On Monday, Nov. 24, a grand jury in Ferguson, Mo. decided not to indict police officer Darren Wilson for the August 9 shooting of Michael Brown. Since the announcement, violence has erupted in the grieving community and protests have been staged across the nation, as we wrestle with the ugly legacy of systemic racism and its impact on justice.
Similar themes were on the mind of Bertolt Brecht and Hanns Eisler in 1932, as the Nazi party was coming into ascendancy in Germany. Forseeing the heartbreak and injustice that was to come, the two avant-garde artists wrote Die Mutter, a play and later cantata that follows a mother and son through death and sorrow.
The story was brought to life again on Nov. 19 at by the Frederick S. Pardee School of Global Studies at Boston University. “The Mother: A Cantata For Ferguson” was an adaptation of Brecht and Eisler’s work to speak to the modern crisis happening in Ferguson and all over America. It was performed at the BU Marsh Chapel and sponsored in part by the Center for the Study of Europe.
The event began with a performance that interwove “The Mother” with documentary material about the life and death of Michael Brown and subsequent events in Ferguson. Following the performance, a roundtable panel discussed the political power of performance and how we might look back to Brecht and Eisler’s works today.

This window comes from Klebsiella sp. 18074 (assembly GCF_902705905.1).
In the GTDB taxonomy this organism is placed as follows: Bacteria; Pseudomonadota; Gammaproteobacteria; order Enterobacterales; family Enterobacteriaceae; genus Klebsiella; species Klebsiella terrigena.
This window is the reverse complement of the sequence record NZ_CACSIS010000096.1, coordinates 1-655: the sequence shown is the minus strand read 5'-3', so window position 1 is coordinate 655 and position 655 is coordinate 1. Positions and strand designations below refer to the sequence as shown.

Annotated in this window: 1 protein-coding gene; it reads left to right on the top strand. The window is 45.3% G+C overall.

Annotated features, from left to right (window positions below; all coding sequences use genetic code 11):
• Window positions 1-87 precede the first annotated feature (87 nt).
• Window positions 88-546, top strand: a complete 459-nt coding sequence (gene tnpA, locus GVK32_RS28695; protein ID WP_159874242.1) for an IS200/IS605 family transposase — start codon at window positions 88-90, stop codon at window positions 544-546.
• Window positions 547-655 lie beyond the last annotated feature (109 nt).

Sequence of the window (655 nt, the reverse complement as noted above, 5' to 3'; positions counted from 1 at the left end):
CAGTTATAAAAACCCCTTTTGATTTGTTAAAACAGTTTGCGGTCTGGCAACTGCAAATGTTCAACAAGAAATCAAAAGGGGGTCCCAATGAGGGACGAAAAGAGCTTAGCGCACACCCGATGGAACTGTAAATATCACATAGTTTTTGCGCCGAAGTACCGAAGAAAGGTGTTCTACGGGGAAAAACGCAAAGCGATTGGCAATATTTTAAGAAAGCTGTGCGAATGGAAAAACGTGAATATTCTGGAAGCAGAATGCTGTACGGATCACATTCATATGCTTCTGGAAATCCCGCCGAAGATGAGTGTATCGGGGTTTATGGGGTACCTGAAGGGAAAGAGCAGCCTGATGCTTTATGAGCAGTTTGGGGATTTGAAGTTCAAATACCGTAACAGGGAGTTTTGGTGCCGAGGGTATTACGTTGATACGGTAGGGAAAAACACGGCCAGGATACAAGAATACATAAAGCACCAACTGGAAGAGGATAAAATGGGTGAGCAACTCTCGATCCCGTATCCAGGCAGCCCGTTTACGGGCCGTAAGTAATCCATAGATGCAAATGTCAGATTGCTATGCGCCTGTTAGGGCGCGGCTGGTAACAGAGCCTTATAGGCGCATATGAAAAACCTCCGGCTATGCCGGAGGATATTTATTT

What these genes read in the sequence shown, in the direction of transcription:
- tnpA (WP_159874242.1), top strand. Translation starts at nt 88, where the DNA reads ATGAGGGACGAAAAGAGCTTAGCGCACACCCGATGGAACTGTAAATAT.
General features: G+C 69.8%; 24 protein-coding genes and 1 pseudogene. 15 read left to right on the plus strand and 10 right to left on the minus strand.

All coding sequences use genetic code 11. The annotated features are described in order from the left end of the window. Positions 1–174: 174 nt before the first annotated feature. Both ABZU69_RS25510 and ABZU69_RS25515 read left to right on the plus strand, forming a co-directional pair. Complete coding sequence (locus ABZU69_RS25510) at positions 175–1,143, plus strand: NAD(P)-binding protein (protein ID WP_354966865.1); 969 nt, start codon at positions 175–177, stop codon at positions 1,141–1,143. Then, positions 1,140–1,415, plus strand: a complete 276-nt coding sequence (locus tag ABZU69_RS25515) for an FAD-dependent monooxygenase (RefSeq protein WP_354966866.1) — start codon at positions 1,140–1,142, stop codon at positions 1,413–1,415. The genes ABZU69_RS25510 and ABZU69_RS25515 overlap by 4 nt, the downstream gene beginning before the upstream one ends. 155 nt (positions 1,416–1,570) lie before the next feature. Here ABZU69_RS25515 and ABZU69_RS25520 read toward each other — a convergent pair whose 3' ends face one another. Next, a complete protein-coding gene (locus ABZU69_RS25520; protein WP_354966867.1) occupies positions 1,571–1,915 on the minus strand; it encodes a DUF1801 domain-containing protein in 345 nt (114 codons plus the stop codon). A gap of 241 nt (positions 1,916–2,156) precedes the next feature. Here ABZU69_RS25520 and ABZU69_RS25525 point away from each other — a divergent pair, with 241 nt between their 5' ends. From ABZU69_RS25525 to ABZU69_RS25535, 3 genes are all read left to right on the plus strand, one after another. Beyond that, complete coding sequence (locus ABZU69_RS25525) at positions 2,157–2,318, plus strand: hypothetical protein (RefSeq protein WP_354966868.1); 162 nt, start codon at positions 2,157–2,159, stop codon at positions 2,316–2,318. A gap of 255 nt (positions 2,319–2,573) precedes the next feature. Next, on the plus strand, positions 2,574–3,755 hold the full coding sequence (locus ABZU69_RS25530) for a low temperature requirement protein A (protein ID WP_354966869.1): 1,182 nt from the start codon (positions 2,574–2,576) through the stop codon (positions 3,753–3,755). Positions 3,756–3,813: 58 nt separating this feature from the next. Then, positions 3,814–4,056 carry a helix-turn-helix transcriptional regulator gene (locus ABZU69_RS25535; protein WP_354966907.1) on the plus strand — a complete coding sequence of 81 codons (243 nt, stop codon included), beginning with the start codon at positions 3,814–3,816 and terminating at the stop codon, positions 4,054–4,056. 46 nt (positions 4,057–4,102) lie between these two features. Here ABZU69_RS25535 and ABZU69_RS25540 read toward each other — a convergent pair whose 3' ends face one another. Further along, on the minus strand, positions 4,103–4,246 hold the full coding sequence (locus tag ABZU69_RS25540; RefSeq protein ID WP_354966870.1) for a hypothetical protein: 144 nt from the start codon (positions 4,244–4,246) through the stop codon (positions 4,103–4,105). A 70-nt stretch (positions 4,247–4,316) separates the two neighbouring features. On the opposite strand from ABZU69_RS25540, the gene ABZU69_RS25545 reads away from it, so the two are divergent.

Project Director: Minou Arjomand Assistant Professor of English, Boston University
Choral Conductor: Ekaterina Anoshkin PhD Candidate, College of Fine Arts, Boston University
Musical Director: Raphael Fusco Composer, collaborative keyboardist, and conductor
Featuring: Veronica Williams as the Mother and Thaddeus Bell as the Son
- William Banfield Professor of Africana Studies/ Music and Society, director of the Center for Africana Studies and programs, Berklee College of Music and BU STH alum.
- Raphael Fusco Musical director of “The Mother in Ferguson,” Fusco is a composer, collaborative keyboardist and conductor.
- Pamela Lightsey Associate Dean for Community Life and Lifelong Learning at BU’s School of Theology. Her live streamed videos from the Ferguson protests can be watched here.
- Martin Puchner Byron and Anita Wien Professor of Drama and of English and Comparative Literature at Harvard University.
The performers featured were Grace Allendorf, Thaddeus Bell, Mary Brown Bonacci, Valeska Cambron, Julia Cavallaro, John Cunningham, Pardis Dabashi, Emilia DiCola, Brian Gonzalez, Laura Hansen, Justin Hicks, Ari Nieh, Daniel Rosensweig, and Veronica Williams.
Additional material for the performance was written by Patricia Broe, Alexander Cohen-Leddy, Marc Finn, Sarah Franzblau, Jackson Upperco, Nathan Wilgeroth, and Minou Arjomand.
Its sponsors were the BU Center for the Humanities, Arts Grant from the BU Arts Initiative – Office of the Provost, African American Studies, the Center for the Study of Europe, Jewish Cultural Endowment, the School of Theology, the Department of English, and the Department of Modern Languages and Comparative Literatures.
Photos by Melissa Ostrow.